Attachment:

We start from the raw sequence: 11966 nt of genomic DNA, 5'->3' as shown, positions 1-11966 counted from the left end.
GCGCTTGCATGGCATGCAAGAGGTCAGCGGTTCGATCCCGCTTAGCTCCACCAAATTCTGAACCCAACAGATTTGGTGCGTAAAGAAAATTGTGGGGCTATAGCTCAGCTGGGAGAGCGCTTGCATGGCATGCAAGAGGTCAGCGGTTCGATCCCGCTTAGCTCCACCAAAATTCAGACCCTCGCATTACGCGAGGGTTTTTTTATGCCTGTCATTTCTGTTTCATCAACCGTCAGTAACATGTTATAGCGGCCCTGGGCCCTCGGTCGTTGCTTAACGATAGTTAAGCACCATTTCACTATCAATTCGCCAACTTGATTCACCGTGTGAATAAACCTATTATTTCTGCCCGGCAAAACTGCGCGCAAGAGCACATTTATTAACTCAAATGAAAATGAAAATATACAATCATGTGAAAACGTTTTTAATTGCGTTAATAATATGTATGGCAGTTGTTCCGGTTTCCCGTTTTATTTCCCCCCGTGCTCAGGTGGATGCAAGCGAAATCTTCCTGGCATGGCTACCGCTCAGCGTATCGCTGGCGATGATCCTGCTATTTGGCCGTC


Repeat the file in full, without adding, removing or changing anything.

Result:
We start from the raw sequence: 11966 nt of genomic DNA, 5'->3' as shown, positions 1-11966 counted from the left end.
GCGCTTGCATGGCATGCAAGAGGTCAGCGGTTCGATCCCGCTTAGCTCCACCAAATTCTGAACCCAACAGATTTGGTGCGTAAAGAAAATTGTGGGGCTATAGCTCAGCTGGGAGAGCGCTTGCATGGCATGCAAGAGGTCAGCGGTTCGATCCCGCTTAGCTCCACCAAAATTCAGACCCTCGCATTACGCGAGGGTTTTTTTATGCCTGTCATTTCTGTTTCATCAACCGTCAGTAACATGTTATAGCGGCCCTGGGCCCTCGGTCGTTGCTTAACGATAGTTAAGCACCATTTCACTATCAATTCGCCAACTTGATTCACCGTGTGAATAAACCTATTATTTCTGCCCGGCAAAACTGCGCGCAAGAGCACATTTATTAACTCAAATGAAAATGAAAATATACAATCATGTGAAAACGTTTTTAATTGCGTTAATAATATGTATGGCAGTTGTTCCGGTTTCCCGTTTTATTTCCCCCCGTGCTCAGGTGGATGCAAGCGAAATCTTCCTGGCATGGCTACCGCTCAGCGTATCGCTGGCGATGATCCTGCTATTTGGCCGTC